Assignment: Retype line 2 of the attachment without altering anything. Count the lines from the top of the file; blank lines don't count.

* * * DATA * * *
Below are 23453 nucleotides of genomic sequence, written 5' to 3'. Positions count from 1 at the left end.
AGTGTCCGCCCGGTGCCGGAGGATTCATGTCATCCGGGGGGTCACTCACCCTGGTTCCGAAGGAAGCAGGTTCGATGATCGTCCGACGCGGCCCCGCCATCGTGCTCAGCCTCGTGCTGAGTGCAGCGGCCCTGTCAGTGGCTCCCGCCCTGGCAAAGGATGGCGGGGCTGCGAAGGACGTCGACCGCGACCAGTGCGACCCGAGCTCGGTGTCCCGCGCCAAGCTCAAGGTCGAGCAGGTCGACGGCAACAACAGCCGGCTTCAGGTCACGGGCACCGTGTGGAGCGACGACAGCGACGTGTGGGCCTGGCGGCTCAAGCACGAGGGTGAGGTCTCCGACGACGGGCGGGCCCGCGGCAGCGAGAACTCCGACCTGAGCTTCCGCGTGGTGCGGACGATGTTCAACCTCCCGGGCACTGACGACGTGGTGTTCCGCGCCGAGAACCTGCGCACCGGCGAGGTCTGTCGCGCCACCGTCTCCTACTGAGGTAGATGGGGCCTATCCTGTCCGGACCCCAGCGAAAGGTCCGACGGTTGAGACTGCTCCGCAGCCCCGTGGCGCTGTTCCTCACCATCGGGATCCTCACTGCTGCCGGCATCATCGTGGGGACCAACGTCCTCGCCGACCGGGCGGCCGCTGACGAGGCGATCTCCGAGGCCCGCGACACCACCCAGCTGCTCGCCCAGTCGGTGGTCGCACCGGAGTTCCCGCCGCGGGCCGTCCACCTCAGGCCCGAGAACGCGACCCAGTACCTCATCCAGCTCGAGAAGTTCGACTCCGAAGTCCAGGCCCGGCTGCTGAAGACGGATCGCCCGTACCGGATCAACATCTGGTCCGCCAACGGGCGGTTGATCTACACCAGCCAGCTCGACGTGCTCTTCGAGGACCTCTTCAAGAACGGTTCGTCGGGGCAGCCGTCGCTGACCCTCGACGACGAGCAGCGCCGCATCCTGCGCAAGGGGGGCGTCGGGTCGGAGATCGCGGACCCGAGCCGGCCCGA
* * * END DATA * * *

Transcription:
AGTGTCCGCCCGGTGCCGGAGGATTCATGTCATCCGGGGGGTCACTCACCCTGGTTCCGAAGGAAGCAGGTTCGATGATCGTCCGACGCGGCCCCGCCATCGTGCTCAGCCTCGTGCTGAGTGCAGCGGCCCTGTCAGTGGCTCCCGCCCTGGCAAAGGATGGCGGGGCTGCGAAGGACGTCGACCGCGACCAGTGCGACCCGAGCTCGGTGTCCCGCGCCAAGCTCAAGGTCGAGCAGGTCGACGGCAACAACAGCCGGCTTCAGGTCACGGGCACCGTGTGGAGCGACGACAGCGACGTGTGGGCCTGGCGGCTCAAGCACGAGGGTGAGGTCTCCGACGACGGGCGGGCCCGCGGCAGCGAGAACTCCGACCTGAGCTTCCGCGTGGTGCGGACGATGTTCAACCTCCCGGGCACTGACGACGTGGTGTTCCGCGCCGAGAACCTGCGCACCGGCGAGGTCTGTCGCGCCACCGTCTCCTACTGAGGTAGATGGGGCCTATCCTGTCCGGACCCCAGCGAAAGGTCCGACGGTTGAGACTGCTCCGCAGCCCCGTGGCGCTGTTCCTCACCATCGGGATCCTCACTGCTGCCGGCATCATCGTGGGGACCAACGTCCTCGCCGACCGGGCGGCCGCTGACGAGGCGATCTCCGAGGCCCGCGACACCACCCAGCTGCTCGCCCAGTCGGTGGTCGCACCGGAGTTCCCGCCGCGGGCCGTCCACCTCAGGCCCGAGAACGCGACCCAGTACCTCATCCAGCTCGAGAAGTTCGACTCCGAAGTCCAGGCCCGGCTGCTGAAGACGGATCGCCCGTACCGGATCAACATCTGGTCCGCCAACGGGCGGTTGATCTACACCAGCCAGCTCGACGTGCTCTTCGAGGACCTCTTCAAGAACGGTTCGTCGGGGCAGCCGTCGCTGACCCTCGACGACGAGCAGCGCCGCATCCTGCGCAAGGGGGGCGTCGGGTCGGAGATCGCGGACCCGAGCCGGCCCGA